Risks of EMS Training complete guide

Risks of EMS Training complete guide
Posted by Lgists Media

Risks of EMS Training complete guide

Introduction

Over the last few years, you've probably continued to see people on your social media feeds wearing strange black belts. The belts are stimulating muscles with electricity as part of a training technique known as electrical muscle stimulation or EMS and it's becoming more popular every day. While medical studies have shown that EMS training can be effective for toning muscles, there are still risks involved that users should know about before they strap on their first belt.
Risks of EMS Training complete guide

Tendon or muscle strain.

Strain.

This is the most common injury and can be caused by anything from overuse to sudden exertion. It's a stretching or tearing of muscle fibers, which can cause pain and swelling. Strains are more common in people who are overweight, or who have recently gained weight.

Muscle tear.

Tears occur when the muscle is stretched past its limit and has no choice but to rip apart on impact (think sprained ankle). Though they heal faster than strains do—usually within one week—it's still important that you take care of them appropriately so they don't become infected and prolong your recovery time.

Abdominal pain.

If you experience abdominal pain after EMS training, it may be due to a number of things. EMS training can cause abdominal pain as well as other injuries.

EMS training-related abdominal pain is one type of injury that can occur during EMS training. Abdominal pain is the most common EMS training injury, accounting for approximately half of all injuries experienced by trainees in this field.

Electrode burns.

Electrode burns are the most common EMS training injury. They can be caused by improper electrode placement, improper electrode size, or improper electrode type.

Proper placement of the electrodes is important for a safe and effective shock. The electrodes should be placed on opposite sides of the chest (i.e., one on each side of the sternum). If you place one electrode directly over another, you may receive a double dose of electricity when you deliver an electric shock to your patient via those two points simultaneously—which could cause burns or even death if not treated immediately.[1]

Skin rashes.

A few days after your first day of training, you may notice some red or pink spots on the skin where you wore your gloves. These are usually caused by an allergic reaction to the latex in the gloves. Some people are more sensitive than others and will develop a rash even if they've worn gloves before.
Most rashes from EMS training are mild and can be treated with hydrocortisone cream, which you can buy at any pharmacy without a prescription (ask for a tube of 1% hydrocortisone ointment).

In rare cases, the rash becomes very bad and requires emergency treatment with oral steroids such as prednisone; this is particularly true if there's swelling around part of your body such as one eye or leg, which is sometimes called "angioedema". If this happens to you while taking an ambulance ride, talk to your paramedic immediately so they can give you epinephrine injections during transport—this will help restore blood flow through blocked vessels so that swelling goes down faster!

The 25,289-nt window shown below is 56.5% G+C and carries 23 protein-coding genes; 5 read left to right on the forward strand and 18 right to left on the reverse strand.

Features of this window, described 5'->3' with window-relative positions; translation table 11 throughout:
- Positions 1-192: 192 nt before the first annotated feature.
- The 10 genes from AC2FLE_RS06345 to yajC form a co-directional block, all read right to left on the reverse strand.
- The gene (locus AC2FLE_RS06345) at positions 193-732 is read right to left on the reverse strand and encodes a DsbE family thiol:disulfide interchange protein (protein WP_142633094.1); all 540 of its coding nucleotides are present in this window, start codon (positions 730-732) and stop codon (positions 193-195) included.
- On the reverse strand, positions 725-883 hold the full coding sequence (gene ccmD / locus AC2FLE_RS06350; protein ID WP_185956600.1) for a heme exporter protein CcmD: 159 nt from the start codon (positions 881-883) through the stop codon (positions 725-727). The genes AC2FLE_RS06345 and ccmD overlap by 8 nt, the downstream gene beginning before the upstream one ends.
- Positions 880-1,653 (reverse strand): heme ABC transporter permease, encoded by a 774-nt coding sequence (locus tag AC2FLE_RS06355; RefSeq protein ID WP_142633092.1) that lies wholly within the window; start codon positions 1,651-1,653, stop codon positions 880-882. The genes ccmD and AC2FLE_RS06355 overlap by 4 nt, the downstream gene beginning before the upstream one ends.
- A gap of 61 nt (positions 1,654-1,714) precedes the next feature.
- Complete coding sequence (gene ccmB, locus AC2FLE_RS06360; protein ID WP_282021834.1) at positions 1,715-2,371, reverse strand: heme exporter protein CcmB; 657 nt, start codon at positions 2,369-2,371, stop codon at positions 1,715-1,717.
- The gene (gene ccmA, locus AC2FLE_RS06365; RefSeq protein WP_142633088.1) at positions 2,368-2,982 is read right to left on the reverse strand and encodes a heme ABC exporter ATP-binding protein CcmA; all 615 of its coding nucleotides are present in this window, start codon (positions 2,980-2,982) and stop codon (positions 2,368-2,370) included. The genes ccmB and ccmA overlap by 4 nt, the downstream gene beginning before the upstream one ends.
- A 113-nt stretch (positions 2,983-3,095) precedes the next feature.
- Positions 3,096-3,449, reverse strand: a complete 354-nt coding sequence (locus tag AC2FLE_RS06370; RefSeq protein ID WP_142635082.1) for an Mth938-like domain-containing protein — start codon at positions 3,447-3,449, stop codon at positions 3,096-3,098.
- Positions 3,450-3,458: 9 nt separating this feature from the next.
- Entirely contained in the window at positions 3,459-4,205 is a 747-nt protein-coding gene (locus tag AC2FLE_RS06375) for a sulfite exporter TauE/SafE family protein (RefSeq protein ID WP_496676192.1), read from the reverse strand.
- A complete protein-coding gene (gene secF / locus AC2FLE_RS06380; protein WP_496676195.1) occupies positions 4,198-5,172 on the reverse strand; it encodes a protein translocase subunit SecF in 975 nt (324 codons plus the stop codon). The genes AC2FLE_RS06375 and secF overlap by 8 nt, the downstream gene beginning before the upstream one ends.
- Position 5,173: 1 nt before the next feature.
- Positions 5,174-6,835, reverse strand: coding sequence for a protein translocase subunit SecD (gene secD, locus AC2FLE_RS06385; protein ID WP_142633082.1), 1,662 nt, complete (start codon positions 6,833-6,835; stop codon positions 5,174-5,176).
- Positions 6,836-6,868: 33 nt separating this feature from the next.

If possible, try not to wash off any remaining residue left over from applying lotion after EMS training exercises; this helps prevent further irritation from occurring on already irritated skin patches later on down the road (such as when washing hands after clinical).
Heart problems if you already have a heart condition.

If you already have a heart condition, it's important to tell your instructor so that they can make the right decisions about the best way for you to train. Your instructor should be able to tell you if you can take the training or not, and if not, whether there is another type of EMS training that will work better for your medical needs.

It is also important to bring up any other conditions that could affect your performance in EMS classes (such as asthma) so that instructors can help address them before they become an issue during class time.

Serious injuries from EMS training are very rare but they should not be discounted.
While the risks of EMS training are not as great as some people think, they do exist. And while serious injuries are very rare, they should not be discounted.

For example, one study found that musculoskeletal injuries accounted for 55% of all EMS training-related injuries [1]. These included muscle strains/tendonitis, back pain, and arthritis. 

Muscle strain is by far the most common injury during EMS training: it occurred in about 40% of cases studied 2:EMS students must also understand that their training can have a negative impact on existing medical conditions. For example, if you have had a heart attack or other type of cardiovascular disease (CVD) in the past five years before enrolling in an EMT program then it's probably best to consider another career path (if possible). This is because CVDs can worsen when subjected to increased physical exertion such as running around with heavy equipment under stressful situations. The risk here isn't just that someone might die—it's also that they could suffer permanent damage.

Conclusion

This can be a serious issue for military personnel and other people who want to use EMS training as an exercise. It’s important that you listen to your body and stop exercising if you feel pain in any part of it. You should also not exercise more than twice per day, because this can lead to overuse injuries that may take longer than usual to heal.
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